By Charlie Frye, Esri Chief Cartographer
Keeping track of scale ranges at which a layer will be visible when a map has a few scale ranges and dozens of other layers can quickly become mind-boggling. This entry describes a strategy for using ArcMap’s Table Of Contents (TOC) to create these maps and effectively manage all those layers and scales.
As you create a map that will cover several scale ranges, the recommended work flow is to create a group layer for each scale range. Another way to think of this is that a multi-scale map is just an ordered sequence of maps of different scales. At this point, I’ve found that in trying to verbally (or in writing) describe this to folks that a picture is extremely helpful; so I’ve included an example of the TOC of a hydrography map I made recently.
As I was making this map, I used group layers to organize layers by scale. Within each group layer my layers were essentially the same, i.e., there was a layer for Gages in my first five group layers. However, the symbols and labeling rules were revised for each scale.
I also used layer definition queries to select subsets of features for a given layer at each scale. The idea is to show fewer and larger or more important features at smaller scales. For example, in the Cities layer I used the land area of the city polygons as the basis for selecting which cities were shown at each scale. Thus, in the 1:75,000 group layer I showed all the cities; in the 1:150,000 group layer I showed the cities that were larger than 0.001 decimal degrees, and for smaller scales I used larger areas. For each group layer, I zoomed to the minimum and the maximum scale and checked several areas, and if necessary I refined my definition query so it included only the cities that made sense for those scales without being too sparse or too crowded and cluttered.
The main benefit of using group layers this way is that the group layer scale range is applied to all layers in the group layer. This makes it easy to adjust the scale ranges just once for all the layers in the group.
Another benefit is that once I had the symbology, labeling, and definition queries set for one layer at a given scale, I could copy it into another scale’s group layer by dragging and dropping that layer, and then just adjust the properties rather than define them from scratch.
TIP: Note how I’ve named my layers with short unique names. This makes using the Label Manager much easier.
Sometimes you will have the same kind of data, but from a more detailed data source. In this case, it may be possible to use the Import button on the symbology tab of the layer properties dialog. This will import the symbols you have set up on the smaller scale layer, making efficient work of that task.
Once you have the map working properly, i.e., only the features that are supposed to be displayed at each scale range are being displayed, you will likely need to publish the map. Unfortunately the easiest way to make the map is not the easiest way to use the map. The users of your map will want control visibility by simple, easy to understand layer names like Cities, Rivers, Boundaries, etc. To do that you can use group layers, but now the contents of each group layer will be a single theme of information and the layers will be set to use the appropriate scale range. Here is an example of how the map above was transformed:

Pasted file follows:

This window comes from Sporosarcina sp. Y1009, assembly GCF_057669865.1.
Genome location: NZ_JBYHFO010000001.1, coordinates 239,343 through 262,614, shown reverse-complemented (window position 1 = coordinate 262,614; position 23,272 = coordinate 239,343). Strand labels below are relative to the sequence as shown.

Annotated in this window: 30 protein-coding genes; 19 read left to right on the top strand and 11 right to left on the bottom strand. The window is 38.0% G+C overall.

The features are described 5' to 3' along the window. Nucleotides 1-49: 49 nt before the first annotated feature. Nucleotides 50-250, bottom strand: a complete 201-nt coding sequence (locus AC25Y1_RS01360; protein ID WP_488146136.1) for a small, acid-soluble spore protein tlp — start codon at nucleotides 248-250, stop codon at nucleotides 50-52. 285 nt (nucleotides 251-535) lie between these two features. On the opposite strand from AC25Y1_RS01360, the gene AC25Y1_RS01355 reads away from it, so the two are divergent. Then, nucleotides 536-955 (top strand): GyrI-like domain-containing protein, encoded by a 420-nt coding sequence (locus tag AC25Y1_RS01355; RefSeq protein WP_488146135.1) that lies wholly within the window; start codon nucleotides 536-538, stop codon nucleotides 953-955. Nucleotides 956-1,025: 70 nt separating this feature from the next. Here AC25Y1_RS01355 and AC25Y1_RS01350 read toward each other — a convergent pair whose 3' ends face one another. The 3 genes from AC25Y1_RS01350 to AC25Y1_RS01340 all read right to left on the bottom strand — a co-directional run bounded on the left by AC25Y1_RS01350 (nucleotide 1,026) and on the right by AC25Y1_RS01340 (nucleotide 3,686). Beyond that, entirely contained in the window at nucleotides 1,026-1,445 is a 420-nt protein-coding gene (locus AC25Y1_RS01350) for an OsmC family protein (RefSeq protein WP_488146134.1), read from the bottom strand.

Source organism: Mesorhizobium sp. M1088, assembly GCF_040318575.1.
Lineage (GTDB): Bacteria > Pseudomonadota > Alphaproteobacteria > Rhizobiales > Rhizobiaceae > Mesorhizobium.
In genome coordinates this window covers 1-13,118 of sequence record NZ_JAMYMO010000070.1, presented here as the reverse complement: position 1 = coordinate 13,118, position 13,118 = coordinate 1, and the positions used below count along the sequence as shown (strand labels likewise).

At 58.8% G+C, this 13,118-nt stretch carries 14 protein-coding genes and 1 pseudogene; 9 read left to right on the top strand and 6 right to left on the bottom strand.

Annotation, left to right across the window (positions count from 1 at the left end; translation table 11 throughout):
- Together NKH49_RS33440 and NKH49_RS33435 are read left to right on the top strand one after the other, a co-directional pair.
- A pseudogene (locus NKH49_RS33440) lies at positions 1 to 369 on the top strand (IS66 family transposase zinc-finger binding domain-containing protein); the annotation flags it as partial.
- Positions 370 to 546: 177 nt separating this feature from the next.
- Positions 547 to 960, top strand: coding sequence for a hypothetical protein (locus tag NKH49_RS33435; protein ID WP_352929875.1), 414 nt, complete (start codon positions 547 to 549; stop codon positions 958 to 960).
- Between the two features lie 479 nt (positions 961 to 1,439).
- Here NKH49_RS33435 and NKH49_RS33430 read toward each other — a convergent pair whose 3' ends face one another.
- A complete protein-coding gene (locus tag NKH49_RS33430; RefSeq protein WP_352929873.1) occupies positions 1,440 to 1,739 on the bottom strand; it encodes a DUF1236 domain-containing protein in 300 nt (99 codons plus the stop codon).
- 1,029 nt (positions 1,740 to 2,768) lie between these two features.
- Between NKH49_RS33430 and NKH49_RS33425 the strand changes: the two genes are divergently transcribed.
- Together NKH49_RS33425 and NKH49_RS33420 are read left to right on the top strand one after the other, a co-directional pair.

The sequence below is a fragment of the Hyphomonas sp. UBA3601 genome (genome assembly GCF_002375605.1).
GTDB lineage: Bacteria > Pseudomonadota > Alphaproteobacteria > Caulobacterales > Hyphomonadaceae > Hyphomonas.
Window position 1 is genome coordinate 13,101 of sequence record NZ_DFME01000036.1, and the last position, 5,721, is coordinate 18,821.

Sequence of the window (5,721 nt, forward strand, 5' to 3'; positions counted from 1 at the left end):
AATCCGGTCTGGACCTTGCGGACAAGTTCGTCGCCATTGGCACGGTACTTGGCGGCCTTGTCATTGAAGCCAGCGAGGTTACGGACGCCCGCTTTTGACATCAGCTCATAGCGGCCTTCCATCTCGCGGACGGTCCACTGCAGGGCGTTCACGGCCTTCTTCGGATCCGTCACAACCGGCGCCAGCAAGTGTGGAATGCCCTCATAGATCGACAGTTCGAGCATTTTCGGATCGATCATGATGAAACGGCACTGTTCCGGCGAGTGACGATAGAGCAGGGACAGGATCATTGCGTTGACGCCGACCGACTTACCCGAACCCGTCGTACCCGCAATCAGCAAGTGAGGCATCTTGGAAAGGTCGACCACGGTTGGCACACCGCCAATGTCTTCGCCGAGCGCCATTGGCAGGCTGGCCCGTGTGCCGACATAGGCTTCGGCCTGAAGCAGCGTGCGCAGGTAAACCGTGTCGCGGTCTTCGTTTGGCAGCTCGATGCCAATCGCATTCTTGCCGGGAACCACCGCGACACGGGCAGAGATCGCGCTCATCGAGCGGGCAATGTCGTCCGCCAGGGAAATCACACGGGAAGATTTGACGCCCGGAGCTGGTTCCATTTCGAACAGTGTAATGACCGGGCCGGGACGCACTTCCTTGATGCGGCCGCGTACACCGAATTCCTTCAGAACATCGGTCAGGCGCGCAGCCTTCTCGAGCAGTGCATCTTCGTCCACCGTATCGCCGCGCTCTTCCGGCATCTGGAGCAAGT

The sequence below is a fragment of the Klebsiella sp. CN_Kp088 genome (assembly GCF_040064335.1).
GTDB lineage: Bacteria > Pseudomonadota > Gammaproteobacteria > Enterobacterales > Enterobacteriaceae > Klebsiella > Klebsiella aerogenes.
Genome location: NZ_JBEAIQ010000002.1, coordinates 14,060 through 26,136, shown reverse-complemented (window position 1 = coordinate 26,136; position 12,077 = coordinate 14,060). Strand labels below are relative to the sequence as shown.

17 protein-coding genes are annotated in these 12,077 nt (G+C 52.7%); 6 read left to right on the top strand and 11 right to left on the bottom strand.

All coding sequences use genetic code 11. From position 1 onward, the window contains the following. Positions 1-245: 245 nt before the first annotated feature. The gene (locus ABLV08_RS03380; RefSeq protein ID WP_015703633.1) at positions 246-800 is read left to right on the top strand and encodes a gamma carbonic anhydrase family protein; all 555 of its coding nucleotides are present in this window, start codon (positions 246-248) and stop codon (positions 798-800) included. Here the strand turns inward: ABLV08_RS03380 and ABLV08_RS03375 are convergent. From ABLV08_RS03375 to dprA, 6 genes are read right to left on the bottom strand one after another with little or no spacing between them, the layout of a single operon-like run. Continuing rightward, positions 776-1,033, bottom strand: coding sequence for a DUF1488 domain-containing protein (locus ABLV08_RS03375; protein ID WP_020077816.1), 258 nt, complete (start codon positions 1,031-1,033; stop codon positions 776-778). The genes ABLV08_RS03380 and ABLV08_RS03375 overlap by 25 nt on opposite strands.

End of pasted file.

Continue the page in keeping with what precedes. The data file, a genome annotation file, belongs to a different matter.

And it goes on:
In this case, the Basins layer is controlled by the viewer at the group layer level to turn it on or off, and this will work no matter what scale the map is currently shown.
The process of transforming the map is a bit repetitive as you will need to edit each layer. As a precaution, I first save my map with a different name. The nature of repetitive work being what it is; you, just like me, may get interrupted or side-tracked and it’s hard to come back to this task with a clear idea of where you were and what the next step should be.
The trick I use is to minimize such difficulty is to first go through each layer in a given map’s scale (from the table of contents above) and set all the layers to have the same scale range as their group layer does. It’s easier to do this at this point while you can still see the group layer’s scale range, which, believe me, is handy if you’re working late on a Friday. Then I turn off the scale ranges at the group layer level and pan and zoom around the map. Everything should still be working the same way. If everything is working well, save the MXD as a different name—that way you won’t lose any changes.
Next create new group layers, named after each theme of information (based on the layers in your map). Drag and drop layers from the old scale-based group layers to the appropriate new theme-based group layers.
TIP: Use Ctrl-Click and Drag: this will not copy the layers, but instead just move them between the group layers; that way you’ll know you’re done when the old group layers are empty. Delete the old group layers and save the MXD.
Last, test your work by panning and zooming around to make sure the newest map still functions like original.